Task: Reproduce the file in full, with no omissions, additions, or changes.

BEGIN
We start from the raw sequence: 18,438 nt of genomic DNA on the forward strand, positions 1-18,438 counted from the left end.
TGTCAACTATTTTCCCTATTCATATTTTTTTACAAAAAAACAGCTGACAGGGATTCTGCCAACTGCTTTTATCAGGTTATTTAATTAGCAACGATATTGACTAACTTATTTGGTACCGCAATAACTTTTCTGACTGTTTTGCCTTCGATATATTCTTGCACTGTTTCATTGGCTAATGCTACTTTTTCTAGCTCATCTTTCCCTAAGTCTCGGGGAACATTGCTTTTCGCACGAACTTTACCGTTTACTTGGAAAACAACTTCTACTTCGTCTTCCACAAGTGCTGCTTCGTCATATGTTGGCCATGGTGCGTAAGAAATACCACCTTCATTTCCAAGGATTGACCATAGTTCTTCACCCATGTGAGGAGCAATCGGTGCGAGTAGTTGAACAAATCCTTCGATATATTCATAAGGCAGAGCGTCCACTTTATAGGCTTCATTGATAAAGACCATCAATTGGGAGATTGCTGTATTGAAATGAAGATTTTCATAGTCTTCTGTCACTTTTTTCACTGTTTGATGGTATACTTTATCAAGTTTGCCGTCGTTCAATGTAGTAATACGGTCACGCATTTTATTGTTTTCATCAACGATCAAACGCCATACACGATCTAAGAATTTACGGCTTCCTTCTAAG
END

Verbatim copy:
We start from the raw sequence: 18,438 nt of genomic DNA on the forward strand, positions 1-18,438 counted from the left end.
TGTCAACTATTTTCCCTATTCATATTTTTTTACAAAAAAACAGCTGACAGGGATTCTGCCAACTGCTTTTATCAGGTTATTTAATTAGCAACGATATTGACTAACTTATTTGGTACCGCAATAACTTTTCTGACTGTTTTGCCTTCGATATATTCTTGCACTGTTTCATTGGCTAATGCTACTTTTTCTAGCTCATCTTTCCCTAAGTCTCGGGGAACATTGCTTTTCGCACGAACTTTACCGTTTACTTGGAAAACAACTTCTACTTCGTCTTCCACAAGTGCTGCTTCGTCATATGTTGGCCATGGTGCGTAAGAAATACCACCTTCATTTCCAAGGATTGACCATAGTTCTTCACCCATGTGAGGAGCAATCGGTGCGAGTAGTTGAACAAATCCTTCGATATATTCATAAGGCAGAGCGTCCACTTTATAGGCTTCATTGATAAAGACCATCAATTGGGAGATTGCTGTATTGAAATGAAGATTTTCATAGTCTTCTGTCACTTTTTTCACTGTTTGATGGTATACTTTATCAAGTTTGCCGTCGTTCAATGTAGTAATACGGTCACGCATTTTATTGTTTTCATCAACGATCAAACGCCATACACGATCTAAGAATTTACGGCTTCCTTCTAAG